- MSP is responsible for many problems in the country including malnutrition.
- The purchase of MSP is concentrated in a few states like Punjab, Haryana, Western Uttar Pradesh, and to some extent Madhya Pradesh.
- Most of the farmers in these states hardly visit their fields as the whole crop lifecycle is managed by migrant labourers.
- If the government does away with MSP, a natural crop cycle driven by market needs and geographical suitability will take place.
If there is one problem in the story of Indian agriculture that needs to tackle, it is Minimum Support Price (MSP). For many produce like wheat, rice, sugarcane, the Minimum Support Price has become the Maximum Selling Price, because the quantity of the product increases every year while the demand remains more or less the same, and in some cases like wheat, it is decreasing.
MSP is responsible for many problems in the country including malnutrition. The research data suggests that children in many well-to-do families are malnourished – not because they do not have enough food on the plate but because they are consuming items like wheat and rice which do not provide sufficient nutrition.
So, India’s hunger index rankings, which intellectual yet idiots of the country describe as lack of sufficient food on the table, is an MSP problem (which they support).
However, nutrition is not the only problem due to MSP. It has many more issues associated with it including class problems and environmental problems.
The purchase of MSP is concentrated in a few states like Punjab, Haryana, Western Uttar Pradesh, and to some extent Madhya Pradesh. So, the rich farmers in these states have industrialised and mechanised the process [subsidised input (seeds), subsidised/free power for irrigation, subsidised fertilizers, subsidised and guaranteed purchase on MSP, and use of migrant labour] and enjoy leisure life banking on state subsidies, the taxpayer pays for their extravagant lifestyle.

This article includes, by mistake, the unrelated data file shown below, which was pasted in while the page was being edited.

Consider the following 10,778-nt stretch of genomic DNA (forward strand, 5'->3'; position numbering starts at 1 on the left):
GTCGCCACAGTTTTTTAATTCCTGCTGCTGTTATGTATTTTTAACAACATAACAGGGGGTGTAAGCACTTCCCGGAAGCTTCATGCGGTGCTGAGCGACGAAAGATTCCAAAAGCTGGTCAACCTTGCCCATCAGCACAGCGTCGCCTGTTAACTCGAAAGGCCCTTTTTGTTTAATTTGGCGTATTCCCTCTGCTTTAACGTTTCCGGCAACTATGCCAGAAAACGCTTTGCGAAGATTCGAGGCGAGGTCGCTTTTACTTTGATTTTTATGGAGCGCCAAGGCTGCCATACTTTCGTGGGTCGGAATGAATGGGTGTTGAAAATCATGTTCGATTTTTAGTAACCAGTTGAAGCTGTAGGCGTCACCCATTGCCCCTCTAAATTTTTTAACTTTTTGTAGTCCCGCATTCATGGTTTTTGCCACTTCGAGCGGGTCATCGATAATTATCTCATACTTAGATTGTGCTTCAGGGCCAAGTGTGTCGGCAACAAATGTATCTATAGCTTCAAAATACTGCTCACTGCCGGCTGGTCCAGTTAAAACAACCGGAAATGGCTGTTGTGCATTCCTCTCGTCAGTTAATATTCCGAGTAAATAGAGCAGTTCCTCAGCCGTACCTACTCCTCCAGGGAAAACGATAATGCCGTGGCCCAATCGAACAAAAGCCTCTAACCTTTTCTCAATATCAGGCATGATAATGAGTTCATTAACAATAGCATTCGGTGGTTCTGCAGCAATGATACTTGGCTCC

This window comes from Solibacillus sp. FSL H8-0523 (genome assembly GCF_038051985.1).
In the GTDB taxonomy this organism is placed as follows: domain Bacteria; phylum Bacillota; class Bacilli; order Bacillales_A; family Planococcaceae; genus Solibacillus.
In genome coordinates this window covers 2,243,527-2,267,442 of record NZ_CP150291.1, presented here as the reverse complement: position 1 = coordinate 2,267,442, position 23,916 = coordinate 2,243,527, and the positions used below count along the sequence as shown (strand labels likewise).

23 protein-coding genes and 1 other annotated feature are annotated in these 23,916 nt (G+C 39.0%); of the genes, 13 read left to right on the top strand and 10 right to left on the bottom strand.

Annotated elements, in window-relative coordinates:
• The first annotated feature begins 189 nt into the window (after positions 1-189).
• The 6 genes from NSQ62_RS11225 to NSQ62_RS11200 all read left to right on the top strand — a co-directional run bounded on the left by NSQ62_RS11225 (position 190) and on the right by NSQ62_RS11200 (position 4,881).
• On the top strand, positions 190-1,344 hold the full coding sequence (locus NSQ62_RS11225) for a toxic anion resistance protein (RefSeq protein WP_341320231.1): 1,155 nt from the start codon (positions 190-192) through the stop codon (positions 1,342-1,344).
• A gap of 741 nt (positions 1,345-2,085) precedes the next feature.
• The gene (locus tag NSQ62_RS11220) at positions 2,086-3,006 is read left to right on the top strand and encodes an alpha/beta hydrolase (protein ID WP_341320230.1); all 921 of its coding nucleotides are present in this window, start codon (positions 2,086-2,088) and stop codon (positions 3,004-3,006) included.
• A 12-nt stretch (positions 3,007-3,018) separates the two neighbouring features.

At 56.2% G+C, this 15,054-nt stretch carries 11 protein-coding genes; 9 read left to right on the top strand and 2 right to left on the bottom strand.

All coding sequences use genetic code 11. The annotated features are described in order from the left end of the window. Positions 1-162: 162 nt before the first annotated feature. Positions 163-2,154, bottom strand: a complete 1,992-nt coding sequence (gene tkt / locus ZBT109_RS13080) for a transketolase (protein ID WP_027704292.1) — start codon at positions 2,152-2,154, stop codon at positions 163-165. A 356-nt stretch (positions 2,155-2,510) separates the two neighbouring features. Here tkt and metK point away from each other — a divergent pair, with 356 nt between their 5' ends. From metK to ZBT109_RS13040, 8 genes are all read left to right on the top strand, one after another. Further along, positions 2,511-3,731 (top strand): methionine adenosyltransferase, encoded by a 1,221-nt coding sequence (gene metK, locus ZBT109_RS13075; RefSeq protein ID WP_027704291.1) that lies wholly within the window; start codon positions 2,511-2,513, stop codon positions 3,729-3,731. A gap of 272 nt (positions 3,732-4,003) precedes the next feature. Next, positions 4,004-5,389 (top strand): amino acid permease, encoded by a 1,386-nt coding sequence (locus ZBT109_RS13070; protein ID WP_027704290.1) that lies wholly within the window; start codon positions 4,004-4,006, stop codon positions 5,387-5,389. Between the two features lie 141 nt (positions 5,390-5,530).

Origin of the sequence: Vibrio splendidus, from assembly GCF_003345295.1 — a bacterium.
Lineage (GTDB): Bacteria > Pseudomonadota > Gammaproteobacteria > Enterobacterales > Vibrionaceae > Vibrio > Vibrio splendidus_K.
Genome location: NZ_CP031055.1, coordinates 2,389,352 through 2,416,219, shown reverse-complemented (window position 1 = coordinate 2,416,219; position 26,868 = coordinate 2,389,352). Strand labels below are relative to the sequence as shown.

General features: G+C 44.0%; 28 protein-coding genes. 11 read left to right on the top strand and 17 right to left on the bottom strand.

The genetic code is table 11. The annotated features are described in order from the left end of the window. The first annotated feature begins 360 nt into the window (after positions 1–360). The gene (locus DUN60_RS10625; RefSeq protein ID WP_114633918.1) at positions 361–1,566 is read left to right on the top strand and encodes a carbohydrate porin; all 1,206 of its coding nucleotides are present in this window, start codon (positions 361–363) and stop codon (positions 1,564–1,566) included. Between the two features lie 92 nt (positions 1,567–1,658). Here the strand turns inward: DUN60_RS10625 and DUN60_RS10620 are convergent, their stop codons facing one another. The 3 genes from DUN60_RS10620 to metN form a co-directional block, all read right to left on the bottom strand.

Most of the farmers in these states hardly visit their fields as the whole crop lifecycle is managed by migrant labourers, and they just need to be present at important processes like seeding, irrigation, and harvesting. So, for a work of fewer than two months in a year, they earn hefty money and then hold the government to ransom for months, as seen in Delhi-NCR borders.
The government started the PM-KISAN scheme to ensure that small and marginal farmers, who constitute around 80 per cent of the farming-dependent population, get 6,000 rupees per year. The amount being given to small and marginal farmers needs to be increased, but that is possible only if the government saves money on the billions of dollars being paid to subsidise the rich farmers.
MSP is keeping the rice farmers rich and poor ones poor! Unless this disastrous problem is solved, Indian agriculture and farmers cannot move forward on the economic ladder.
Apart from the nutrition and class divide, the third problem where MSP has a big role to play is falling water levels and degradation of soil quality. In Punjab, Haryana, and Western Uttar Pradesh, the water level is falling at an exponential pace. The quality of drinking water is being destroyed due to excessive use of groundwater for crops like paddy, which are not suited to the region.
Paddy and sugarcane need a lot more water than wheat, thus more suited to the eastern part of the country, but because buying of the crop is guaranteed, the farmers from Punjab, Haryana, and Western Uttar Pradesh are producing crops like paddy and sugarcane.
The quality of the soil is being destroyed due to excessive use of fertilizers and according to various estimates, the fields of Punjab will become barren land in the next two decades.
If the government does away with MSP, a natural crop cycle driven by market needs and geographical suitability will take place. In other parts of the country, especially in Southern Indian states, a perfectly healthy natural crop cycle is taking place. With the rising demand for horticulture produces, farmers in central and southern India are focusing on these crops and earning a better income.
But the farmers from Punjab, Haryana, and Western UP are caught in the vicious cycle because a few rice landlord farmers are holding the rest of the population to ransom.